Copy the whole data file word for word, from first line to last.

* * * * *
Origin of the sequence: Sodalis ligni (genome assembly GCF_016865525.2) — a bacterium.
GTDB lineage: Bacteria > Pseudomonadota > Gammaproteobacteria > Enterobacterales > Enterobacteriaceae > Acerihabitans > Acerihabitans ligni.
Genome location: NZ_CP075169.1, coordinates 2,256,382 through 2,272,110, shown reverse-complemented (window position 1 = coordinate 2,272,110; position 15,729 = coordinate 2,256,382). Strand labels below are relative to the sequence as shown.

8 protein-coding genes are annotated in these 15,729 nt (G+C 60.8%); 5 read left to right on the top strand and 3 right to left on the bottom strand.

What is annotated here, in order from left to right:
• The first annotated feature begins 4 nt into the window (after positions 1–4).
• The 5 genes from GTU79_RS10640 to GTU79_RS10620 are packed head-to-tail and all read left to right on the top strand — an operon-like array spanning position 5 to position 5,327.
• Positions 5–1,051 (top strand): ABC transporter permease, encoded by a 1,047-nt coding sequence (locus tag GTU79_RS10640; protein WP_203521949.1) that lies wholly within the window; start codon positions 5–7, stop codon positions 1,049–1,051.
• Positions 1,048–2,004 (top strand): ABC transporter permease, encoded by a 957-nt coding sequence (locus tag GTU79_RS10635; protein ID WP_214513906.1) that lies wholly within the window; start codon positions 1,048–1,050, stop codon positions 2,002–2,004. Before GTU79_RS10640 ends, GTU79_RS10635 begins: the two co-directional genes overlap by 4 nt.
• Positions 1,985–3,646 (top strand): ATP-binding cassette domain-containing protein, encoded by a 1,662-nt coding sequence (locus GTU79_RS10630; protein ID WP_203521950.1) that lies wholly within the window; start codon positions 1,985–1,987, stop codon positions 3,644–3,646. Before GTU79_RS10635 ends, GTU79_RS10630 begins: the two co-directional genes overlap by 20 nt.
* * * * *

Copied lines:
Origin of the sequence: Sodalis ligni (genome assembly GCF_016865525.2) — a bacterium.
GTDB lineage: Bacteria > Pseudomonadota > Gammaproteobacteria > Enterobacterales > Enterobacteriaceae > Acerihabitans > Acerihabitans ligni.
Genome location: NZ_CP075169.1, coordinates 2,256,382 through 2,272,110, shown reverse-complemented (window position 1 = coordinate 2,272,110; position 15,729 = coordinate 2,256,382). Strand labels below are relative to the sequence as shown.

8 protein-coding genes are annotated in these 15,729 nt (G+C 60.8%); 5 read left to right on the top strand and 3 right to left on the bottom strand.

What is annotated here, in order from left to right:
• The first annotated feature begins 4 nt into the window (after positions 1–4).
• The 5 genes from GTU79_RS10640 to GTU79_RS10620 are packed head-to-tail and all read left to right on the top strand — an operon-like array spanning position 5 to position 5,327.
• Positions 5–1,051 (top strand): ABC transporter permease, encoded by a 1,047-nt coding sequence (locus tag GTU79_RS10640; protein WP_203521949.1) that lies wholly within the window; start codon positions 5–7, stop codon positions 1,049–1,051.
• Positions 1,048–2,004 (top strand): ABC transporter permease, encoded by a 957-nt coding sequence (locus tag GTU79_RS10635; protein ID WP_214513906.1) that lies wholly within the window; start codon positions 1,048–1,050, stop codon positions 2,002–2,004. Before GTU79_RS10640 ends, GTU79_RS10635 begins: the two co-directional genes overlap by 4 nt.
• Positions 1,985–3,646 (top strand): ATP-binding cassette domain-containing protein, encoded by a 1,662-nt coding sequence (locus GTU79_RS10630; protein ID WP_203521950.1) that lies wholly within the window; start codon positions 1,985–1,987, stop codon positions 3,644–3,646. Before GTU79_RS10635 ends, GTU79_RS10630 begins: the two co-directional genes overlap by 20 nt.